Sustainable Development to Solve Infrastructure Puzzle [Feb 2012]

Over the past few years, ‘Sustainable Development (SD)’ has emerged as the latest development catchphrase. It is an interesting phrase but serves no purpose in today’s world if they are not backed by long-term models?  In brief, sustainable development should be such that meets the needs of the present without compromising the ability of future generations to meet their own needs.
Indeed, these are issues that infrastructure – one of the primary needs of growth and development – faces. Whether it is energy services, water supply, roads, railways, ports, airports, telecommunications, urban services or rural facilities, the need for infrastructural development is growing rapidly. So is the corollary need for infrastructure to be supported by technology that’s clean, innovative, and driven by transparent and long-term policy frameworks that help reduce carbon footprints of the country.
There is a need today for a paradigm shift in how countries think, build, operate and invest in long-term sustainable, clean-technology backed infrastructure development. It is increasingly apparent that the pattern of growth is just as important as the pace of growth.
With urbanisation, Indian cities are facing big challenges for the environment, economy and quality of life. McKinsey Global Institute’s report (April 2010) on ‘India’s urban awakening: Building inclusive cities, sustaining economic growth’ paints a rather challenging picture for India in the next 20 years. According to the report, Indian cities’ population will increase to 590 million by 2030 which is nearly half the country’s population of 1.2 today  with over 68 cities’ headcount of over 1 million. This rapid growth of cities, in turn, will put enormous challenges on their infrastructural facilities, one of them being greenhouse gas (GHG) emissions. The report also said that India’s cities are expected to emit nearly 1.6 billion tons of Carbon Dioxide Equivalence or CO2e by 2030 from 230 million tons of CO2e in 2005.
Carbon Dioxide Equivalence (CO2e) is a quantity that describes, for a given Greenhouse Gas, the amount of CO2 that would have the same global warming potential, when measured over a specified timescale (generally, 100 years) – indeed, McKinsey’s predictions are ominous.
Eye on The FutureThe only way to increase quality of life in cities, ensure competitiveness, and at the same time protect natural resources and the environment is by promoting development of sustainable infrastructure via the clean technology route. India possesses great intellectual capabilities, dynamic entrepreneurial private sector, a demonstrated ability to compete in the global market, and a commitment to quality higher education; one needs to mobilise all these for accelerated infrastructure development. The Indian government has made clear recently that it will tap the private sector, in contrast with China’s government-financed model, to help fund and develop infrastructure projects. The 12th Plan aspires toward a planned infrastructure spend of around $ 1,000 billion or around 11 per cent of GDP, reinforcing the government’s commitment to build up Indian infrastructure. This is achievable if the problems dogging infrastructure delivery are recognised adequately, and concerted actions taken to eliminate the factors responsible for the slowdown in infrastructure spends. However, the million dollar question is that how will India raise and attract these vast sums of private investment? The inevitable answer is private industry. The private industry plays a vital role in achieving the ambitious targets for infrastructure development. In the mid-1990s governments started to open infrastructure sectors to private investment and operation to improve services. Incremental reforms have borne fruit over time, and private participation has grown in recent years. Through the PPP model, the government has been able to meet its infrastructure goals while addressing the countries’ economic, political, and populace well being. Given the vast infrastructure needs in India, a progressive approach is needed that levels the playing field, deters political and policy risk, and develops more efficient, transparent market mechanisms. If there is to be real progress toward development goals and reduced poverty, this modernisation of approaches offers a way forward.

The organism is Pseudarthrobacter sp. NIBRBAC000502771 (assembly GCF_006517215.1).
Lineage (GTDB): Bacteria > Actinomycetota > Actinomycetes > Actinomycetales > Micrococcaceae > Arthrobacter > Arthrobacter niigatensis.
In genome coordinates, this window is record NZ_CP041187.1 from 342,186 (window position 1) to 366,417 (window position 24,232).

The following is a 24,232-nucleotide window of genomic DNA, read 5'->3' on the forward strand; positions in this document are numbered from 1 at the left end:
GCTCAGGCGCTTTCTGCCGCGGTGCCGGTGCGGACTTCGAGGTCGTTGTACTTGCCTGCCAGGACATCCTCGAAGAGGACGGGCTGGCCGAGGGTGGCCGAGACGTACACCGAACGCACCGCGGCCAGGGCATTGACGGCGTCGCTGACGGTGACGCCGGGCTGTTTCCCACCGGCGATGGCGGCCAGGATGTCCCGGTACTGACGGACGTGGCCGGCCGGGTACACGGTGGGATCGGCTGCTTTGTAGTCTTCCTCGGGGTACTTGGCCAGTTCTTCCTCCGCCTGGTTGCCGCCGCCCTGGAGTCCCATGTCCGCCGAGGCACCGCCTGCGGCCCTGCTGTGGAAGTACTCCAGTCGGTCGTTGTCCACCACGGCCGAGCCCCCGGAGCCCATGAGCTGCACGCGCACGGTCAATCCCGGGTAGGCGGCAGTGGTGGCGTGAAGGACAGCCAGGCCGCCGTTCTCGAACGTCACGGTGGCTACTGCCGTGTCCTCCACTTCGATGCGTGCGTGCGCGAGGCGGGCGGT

Moreover, the Durban Meet on Climate Change has decided on a roadmap to curb emissions of greenhouse gases by both developing and advanced economies. India needs to fast-forward climate action to lower its emissions intensity and in the process considerably boost its overall energy-efficiency. However it would be impossible for India to cut absolute levels of emissions but it is eminently possible and desirable for India to reduce the carbon intensity of its growth and curb emissions that cause global warnings. India is heavily dependent on imports of fossil fuels and reducing carbon intensity would actually improve our energy security. Adopting green, environment-friendly technologies and practices would improve India’s competitive advantage and shore up energy-efficiency. However, adoption of green solutions would be capital intensive and call for much larger investment, hence the vital need for renovating and upgrading existing capacities. Energy – The ImperativeIndia has set ambitious power targets and goals to meet the ever-surmounting energy needs of the country. Currently, India requires an additional 100,000 MW of generation capacity by 2012 for which a huge capital investment is required to meet the target. At the same time, emerging areas like nuclear and renewable energy are gaining steady momentum and viewed as the predominant energy resource of the future because of its various advantages. Additionally, the Government of India has proposed double allocation for power development. This would accelerate generation capacity and attract fresh investments into the sector. With this, the government targets to add over 78,000 megawatts of capacity by 2012. In the 12th Plan 20,334 MW hydro capacity will be added through 87 power stations which is again almost double the number planned for 2007 – 12. India possesses a vast opportunity to grow in the field of power generation, transmission, and distribution. This has welcomed numerous power generation, transmission, and distribution companies across the globe to establish their operations in the country under the famous PPP programs. With over 90,000 MW of new generation capacity required in the next seven years and India pursuing a series of ’ultra mega’ (8,000-megawatt) generation projects power generation sector, the power sector is the focus area for the government now. Clean power is imperative to pave the way for sustainable development. Any sustainable development will require modernising India’s energy infrastructure. What must be added to this is that any such modernisation has to be backed by technologies that not only threaten environment but also consider that such threats add to the cost burden of the nation. Alstom, one of the key players in infrastructure segment, believes that these are over-riding issues that have manifold manifestations, and thus need to be tackled accordingly.  For one, innovative finance instruments can help channel the unprecedented levels of investment needed in clean technology, while more and more new technologies can be ushered only by public policy and funding sharing risk appropriately with the private sector. In fact, PPP is a key element of delivery, particularly in a growth-infused economy like India. Further, policy frameworks need to be long-term as much as transparent, and based on pricing carbon, so as to help reduce policy uncertainty and risk. Transport – The KeyIt is universally recognised that transport is crucial for sustained growth and modernisation. Adequacy of this vital infrastructure is an important determinant of the success of a nation’s effort in diversifying its production base, expanding trade and linking together resources and markets into an integrated economy. It is also necessary for connecting villages with towns, market centres and in bringing together remote and developing regions closer to one another. Transport, therefore, forms a key input for production processes and adequate provision of transport infrastructure and services helps in increasing productivity and lowering production costs. India’s transport sector is large and diverse; it caters to the needs of 1.1 billion people. In 2007, the sector contributed about 5.5 percent to the nation’s GDP. Since the early 1990s, India’s growing economy has witnessed a rise in demand for transport infrastructure and services. Look at the statistics: By the end of 2012, train passenger numbers in India are expected to increase to 8.4 billion annually. Indian Railways’ current five-year plan foresees investments of approximately €39 billion until 2012. Today, forty-five Indian cities are above 1 million inhabitants and more than 10 urban projects are in progress or planned in Bangalore, Chennai, Delhi, Hyderabad, Kochi and Kolkata. India’s metro market is all set to rise to unprecedented levels owing to its growing urban and suburban transportation system with high traffic volumes. These statistics are a testimony of the importance of transportation in the context of India’s economic growth. Large investments have been made for the development of the transport sector in India and there is a greater reliance on the private sector to ensure the expansion of transport infrastructure and facilities. A number of benefits will accrue as a result of private sector participation in the development of transport infrastructure and services. The most obvious benefit will be the expansion of transport infrastructure. In addition, private sector participation is expected to help upgrade the technology, improve the quality of infrastructure services and lower the costs and prices of services. The importance of private sector participation in bridging the resource gap and improving the operational and managerial efficiency of the sector has been recognised. With the Government taking new initiatives the involvement of the private sector will increase in the future as the sector gains more confidence in undertaking transport projects through partnership arrangements with the public sector and the overall environment becomes more conducive to private participation through conscious efforts of government. ChallengesIt is widely believed that the infrastructure industry in India has enjoyed several positive indicators such as exponential demand for infrastructure, an unprecedented pace of growth, increasing Technological sophistication, success of the PPP model and infrastructure incentives amongst others. While these indicators are likely to continue unabated, given the strong inclination the Indian Government has towards developing the infrastructure of the country, certain hard facts such as time and cost overruns threaten to limit the sector’s potential to achieve growth projections and help ensure efficiency of capital expenditure. Planned infrastructure spends however tell only half the story. Successful and timely project delivery, by the government and private sector alike, are imperative to realise the desired growth and consequent benefits. Moreover, environment, health and safety (EHS) is yet to evolve in many projects. With increased international and domestic scrutiny, ensuring effective measures for maintaining EHS at projects is seen as imperative not only from compliance perspective but also from social and economic perspectives. Courtesy: Alstom